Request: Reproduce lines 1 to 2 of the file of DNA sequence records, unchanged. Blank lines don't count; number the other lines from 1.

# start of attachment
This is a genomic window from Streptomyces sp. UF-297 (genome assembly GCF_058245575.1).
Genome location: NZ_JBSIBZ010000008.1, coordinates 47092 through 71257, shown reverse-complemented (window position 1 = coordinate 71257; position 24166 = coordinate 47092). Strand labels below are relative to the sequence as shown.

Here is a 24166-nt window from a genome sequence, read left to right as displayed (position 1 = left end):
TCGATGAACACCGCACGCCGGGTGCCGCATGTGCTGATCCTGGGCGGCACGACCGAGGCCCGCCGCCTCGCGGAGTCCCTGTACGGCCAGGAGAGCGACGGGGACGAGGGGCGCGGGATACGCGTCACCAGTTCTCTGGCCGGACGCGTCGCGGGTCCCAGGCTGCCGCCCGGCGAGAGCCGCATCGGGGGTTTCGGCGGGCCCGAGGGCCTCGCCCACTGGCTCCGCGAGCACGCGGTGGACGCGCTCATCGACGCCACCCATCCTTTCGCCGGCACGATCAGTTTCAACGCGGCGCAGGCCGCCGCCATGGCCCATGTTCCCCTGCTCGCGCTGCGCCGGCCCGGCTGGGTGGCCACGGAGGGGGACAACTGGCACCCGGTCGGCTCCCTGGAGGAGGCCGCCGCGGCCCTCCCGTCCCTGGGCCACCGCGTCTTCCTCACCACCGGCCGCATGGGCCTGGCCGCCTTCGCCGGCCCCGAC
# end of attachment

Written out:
This is a genomic window from Streptomyces sp. UF-297 (genome assembly GCF_058245575.1).
Genome location: NZ_JBSIBZ010000008.1, coordinates 47092 through 71257, shown reverse-complemented (window position 1 = coordinate 71257; position 24166 = coordinate 47092). Strand labels below are relative to the sequence as shown.